The UK has some of the tightest regulation in the world when it comes to animal testing. The UK has something called the Animal Scientific Procedures Act 1986 and also comes under new EU regulations. All work is monitored by the Home Office, every experiment is carried out under a project licence which has been reviewed by the Home Office, every individual must have a personal licence which means they’ve had accredited training, and anywhere animals are being used for scientific use must have an establishment licence. We are inspected regularly and licences can be revoked by the Home Office if necessary.
The general philosophy is that any potential benefit that each experiment could have must outweigh any potential harm to animals. The law also emphasises the rules of ‘Replacement, Reduction, Refinement’ which means we avoid using animals wherever possible, replacing them with another model, we use the least number of animals possible, reducing the number used, and we use the least distressing methods by refining the protocol. Finally the conditions in which the animals are kept and the care they receive is rigorously controlled to be of the highest standards.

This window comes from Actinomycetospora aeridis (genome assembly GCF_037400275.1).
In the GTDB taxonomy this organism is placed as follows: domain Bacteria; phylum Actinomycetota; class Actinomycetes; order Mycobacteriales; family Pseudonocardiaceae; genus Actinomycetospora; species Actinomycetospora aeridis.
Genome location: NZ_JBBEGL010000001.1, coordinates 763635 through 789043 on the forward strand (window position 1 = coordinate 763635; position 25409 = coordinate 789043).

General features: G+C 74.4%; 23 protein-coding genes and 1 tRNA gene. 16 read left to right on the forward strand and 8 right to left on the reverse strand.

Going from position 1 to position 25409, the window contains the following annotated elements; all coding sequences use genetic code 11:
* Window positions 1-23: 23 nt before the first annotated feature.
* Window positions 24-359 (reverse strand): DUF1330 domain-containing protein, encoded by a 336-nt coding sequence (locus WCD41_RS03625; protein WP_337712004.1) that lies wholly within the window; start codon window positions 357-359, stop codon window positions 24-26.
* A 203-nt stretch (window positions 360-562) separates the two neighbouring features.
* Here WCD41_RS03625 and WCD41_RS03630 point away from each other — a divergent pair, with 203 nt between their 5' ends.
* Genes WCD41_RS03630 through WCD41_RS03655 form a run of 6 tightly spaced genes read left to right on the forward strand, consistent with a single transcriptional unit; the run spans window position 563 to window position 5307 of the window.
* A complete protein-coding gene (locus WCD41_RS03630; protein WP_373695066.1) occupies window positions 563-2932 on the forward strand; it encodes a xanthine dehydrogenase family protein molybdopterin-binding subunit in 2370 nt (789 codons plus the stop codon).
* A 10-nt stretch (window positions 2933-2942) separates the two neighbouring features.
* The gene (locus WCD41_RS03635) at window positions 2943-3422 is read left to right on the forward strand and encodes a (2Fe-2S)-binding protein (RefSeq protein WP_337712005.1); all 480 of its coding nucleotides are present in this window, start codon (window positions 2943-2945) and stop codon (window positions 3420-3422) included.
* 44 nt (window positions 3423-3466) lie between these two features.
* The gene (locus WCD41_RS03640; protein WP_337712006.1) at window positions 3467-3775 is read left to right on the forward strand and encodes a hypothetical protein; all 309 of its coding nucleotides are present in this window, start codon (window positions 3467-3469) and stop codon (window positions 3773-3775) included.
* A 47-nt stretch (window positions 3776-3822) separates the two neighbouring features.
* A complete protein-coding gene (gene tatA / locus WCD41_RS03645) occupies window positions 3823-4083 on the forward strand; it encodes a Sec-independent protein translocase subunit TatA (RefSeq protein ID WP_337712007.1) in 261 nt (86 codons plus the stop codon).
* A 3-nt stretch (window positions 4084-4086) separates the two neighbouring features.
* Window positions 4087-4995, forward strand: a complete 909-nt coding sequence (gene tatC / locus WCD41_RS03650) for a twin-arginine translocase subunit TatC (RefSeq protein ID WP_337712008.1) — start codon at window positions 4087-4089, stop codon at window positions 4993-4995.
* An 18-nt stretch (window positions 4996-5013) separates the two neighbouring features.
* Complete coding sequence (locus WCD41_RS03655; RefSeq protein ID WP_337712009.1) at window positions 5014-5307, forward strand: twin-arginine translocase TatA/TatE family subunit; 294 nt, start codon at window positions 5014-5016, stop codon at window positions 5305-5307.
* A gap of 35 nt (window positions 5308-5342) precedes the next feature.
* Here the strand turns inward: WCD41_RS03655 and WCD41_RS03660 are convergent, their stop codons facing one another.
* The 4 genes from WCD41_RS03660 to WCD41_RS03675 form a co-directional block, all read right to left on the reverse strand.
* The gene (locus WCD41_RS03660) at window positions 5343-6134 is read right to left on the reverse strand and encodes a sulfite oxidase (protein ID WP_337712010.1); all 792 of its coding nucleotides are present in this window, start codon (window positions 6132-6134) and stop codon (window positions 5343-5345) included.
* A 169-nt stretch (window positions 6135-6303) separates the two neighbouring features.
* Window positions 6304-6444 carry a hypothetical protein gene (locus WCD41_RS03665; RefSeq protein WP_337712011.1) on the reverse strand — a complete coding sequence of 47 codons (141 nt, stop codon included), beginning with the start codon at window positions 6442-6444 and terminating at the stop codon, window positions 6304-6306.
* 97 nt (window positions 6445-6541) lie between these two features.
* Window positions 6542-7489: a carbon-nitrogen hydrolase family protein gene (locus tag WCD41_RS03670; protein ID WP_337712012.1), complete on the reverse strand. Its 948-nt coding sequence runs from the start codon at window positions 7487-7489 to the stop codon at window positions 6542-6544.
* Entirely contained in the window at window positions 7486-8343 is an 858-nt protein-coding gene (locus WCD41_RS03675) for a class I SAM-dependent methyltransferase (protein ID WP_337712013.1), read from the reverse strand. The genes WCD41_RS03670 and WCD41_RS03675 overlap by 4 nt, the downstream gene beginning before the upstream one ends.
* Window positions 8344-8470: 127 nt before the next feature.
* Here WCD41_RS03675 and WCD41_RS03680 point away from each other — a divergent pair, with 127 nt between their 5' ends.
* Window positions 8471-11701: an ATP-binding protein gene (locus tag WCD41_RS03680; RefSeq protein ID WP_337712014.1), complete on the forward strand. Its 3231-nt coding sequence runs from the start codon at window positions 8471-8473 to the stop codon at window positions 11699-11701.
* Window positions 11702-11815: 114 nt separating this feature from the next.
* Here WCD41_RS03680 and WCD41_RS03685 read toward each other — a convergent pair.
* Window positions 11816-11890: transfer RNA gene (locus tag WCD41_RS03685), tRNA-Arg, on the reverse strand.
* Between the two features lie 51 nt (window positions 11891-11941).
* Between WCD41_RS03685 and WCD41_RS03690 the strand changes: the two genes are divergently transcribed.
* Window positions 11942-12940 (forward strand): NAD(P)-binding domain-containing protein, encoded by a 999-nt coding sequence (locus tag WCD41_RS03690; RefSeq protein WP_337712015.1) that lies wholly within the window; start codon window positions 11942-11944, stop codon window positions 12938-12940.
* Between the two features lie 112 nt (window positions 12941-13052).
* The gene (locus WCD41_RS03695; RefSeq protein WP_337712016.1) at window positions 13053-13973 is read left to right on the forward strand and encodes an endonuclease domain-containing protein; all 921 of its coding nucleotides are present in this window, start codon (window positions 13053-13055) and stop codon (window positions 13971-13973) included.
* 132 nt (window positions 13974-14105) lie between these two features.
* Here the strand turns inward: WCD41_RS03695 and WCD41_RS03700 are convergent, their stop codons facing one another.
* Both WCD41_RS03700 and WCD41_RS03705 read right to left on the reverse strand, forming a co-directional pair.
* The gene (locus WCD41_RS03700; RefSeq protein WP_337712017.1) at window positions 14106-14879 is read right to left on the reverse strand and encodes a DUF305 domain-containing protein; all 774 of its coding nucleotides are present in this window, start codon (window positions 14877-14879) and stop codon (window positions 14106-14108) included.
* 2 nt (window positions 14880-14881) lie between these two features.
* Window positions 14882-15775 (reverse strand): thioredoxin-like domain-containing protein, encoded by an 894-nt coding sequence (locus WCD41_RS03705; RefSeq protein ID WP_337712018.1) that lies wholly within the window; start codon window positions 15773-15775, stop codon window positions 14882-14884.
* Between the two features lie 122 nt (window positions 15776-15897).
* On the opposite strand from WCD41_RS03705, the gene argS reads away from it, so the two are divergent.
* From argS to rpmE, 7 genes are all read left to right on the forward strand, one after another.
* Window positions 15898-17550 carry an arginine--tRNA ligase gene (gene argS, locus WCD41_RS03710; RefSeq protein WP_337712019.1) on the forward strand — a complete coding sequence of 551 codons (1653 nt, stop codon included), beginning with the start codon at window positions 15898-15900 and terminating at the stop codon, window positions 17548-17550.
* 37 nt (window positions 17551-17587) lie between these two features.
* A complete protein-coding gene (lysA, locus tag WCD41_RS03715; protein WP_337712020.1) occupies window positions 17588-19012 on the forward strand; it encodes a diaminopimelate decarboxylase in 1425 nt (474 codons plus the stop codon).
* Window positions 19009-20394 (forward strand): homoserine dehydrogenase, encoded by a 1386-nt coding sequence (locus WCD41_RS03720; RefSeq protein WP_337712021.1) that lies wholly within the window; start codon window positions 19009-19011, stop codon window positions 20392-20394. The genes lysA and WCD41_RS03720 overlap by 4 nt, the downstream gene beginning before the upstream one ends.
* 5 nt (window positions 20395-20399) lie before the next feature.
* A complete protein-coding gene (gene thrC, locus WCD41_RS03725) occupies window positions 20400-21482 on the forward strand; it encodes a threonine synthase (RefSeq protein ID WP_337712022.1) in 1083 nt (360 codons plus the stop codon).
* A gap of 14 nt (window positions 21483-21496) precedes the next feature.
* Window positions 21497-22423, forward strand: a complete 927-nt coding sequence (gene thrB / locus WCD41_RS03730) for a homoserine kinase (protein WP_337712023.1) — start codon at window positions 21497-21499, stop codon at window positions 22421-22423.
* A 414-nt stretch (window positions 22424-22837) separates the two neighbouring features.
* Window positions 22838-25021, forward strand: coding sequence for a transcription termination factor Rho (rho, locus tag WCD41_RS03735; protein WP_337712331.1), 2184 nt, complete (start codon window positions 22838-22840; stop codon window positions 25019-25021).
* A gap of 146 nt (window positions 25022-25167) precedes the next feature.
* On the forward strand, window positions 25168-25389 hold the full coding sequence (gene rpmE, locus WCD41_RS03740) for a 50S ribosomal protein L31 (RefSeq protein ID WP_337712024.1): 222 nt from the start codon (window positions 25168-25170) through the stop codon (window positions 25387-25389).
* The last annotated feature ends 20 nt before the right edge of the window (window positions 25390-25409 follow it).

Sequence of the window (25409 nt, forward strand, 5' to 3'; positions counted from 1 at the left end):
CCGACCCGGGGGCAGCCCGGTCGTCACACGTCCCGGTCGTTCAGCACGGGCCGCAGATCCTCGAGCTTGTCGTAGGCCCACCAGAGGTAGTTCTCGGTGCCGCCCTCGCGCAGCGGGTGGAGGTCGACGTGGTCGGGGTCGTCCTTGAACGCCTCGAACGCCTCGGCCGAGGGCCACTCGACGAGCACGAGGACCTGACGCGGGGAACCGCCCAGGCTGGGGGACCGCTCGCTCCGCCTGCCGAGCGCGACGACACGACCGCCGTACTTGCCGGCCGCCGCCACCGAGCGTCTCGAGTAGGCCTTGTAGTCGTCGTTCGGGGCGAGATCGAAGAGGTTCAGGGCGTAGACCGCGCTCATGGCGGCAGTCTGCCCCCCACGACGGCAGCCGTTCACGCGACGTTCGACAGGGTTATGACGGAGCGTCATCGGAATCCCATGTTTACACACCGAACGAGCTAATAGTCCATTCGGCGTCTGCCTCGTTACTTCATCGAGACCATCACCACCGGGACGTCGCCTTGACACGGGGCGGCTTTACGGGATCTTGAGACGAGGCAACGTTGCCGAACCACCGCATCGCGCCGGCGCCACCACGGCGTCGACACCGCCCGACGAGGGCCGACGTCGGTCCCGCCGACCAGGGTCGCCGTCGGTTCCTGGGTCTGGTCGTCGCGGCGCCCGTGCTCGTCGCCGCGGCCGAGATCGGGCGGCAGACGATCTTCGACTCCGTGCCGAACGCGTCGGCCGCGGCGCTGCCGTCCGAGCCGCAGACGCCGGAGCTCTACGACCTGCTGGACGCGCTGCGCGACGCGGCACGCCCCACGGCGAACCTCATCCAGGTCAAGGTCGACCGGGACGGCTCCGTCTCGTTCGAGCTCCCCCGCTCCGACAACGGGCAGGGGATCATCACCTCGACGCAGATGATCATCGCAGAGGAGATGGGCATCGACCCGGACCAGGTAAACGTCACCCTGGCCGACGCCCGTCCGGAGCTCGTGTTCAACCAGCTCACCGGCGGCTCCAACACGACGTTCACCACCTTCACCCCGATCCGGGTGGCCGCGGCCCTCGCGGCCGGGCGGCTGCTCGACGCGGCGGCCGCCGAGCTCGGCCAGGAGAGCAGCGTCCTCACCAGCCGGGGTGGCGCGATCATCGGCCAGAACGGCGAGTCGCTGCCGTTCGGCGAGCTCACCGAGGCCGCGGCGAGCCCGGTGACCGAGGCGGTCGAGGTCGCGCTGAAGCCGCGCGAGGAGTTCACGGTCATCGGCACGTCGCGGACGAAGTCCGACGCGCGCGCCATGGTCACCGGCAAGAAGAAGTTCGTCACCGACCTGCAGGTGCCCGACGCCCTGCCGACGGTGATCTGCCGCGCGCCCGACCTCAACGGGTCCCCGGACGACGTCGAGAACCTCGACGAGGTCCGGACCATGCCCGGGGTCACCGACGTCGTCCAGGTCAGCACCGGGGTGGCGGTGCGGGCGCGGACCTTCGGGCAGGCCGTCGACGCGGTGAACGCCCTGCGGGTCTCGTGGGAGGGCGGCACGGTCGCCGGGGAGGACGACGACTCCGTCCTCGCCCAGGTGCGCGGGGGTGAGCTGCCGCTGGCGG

Scientific animal research has been portrayed very negatively in the past, how do these portrayals differ from reality? Has the use of animals in scientific research changed a lot since?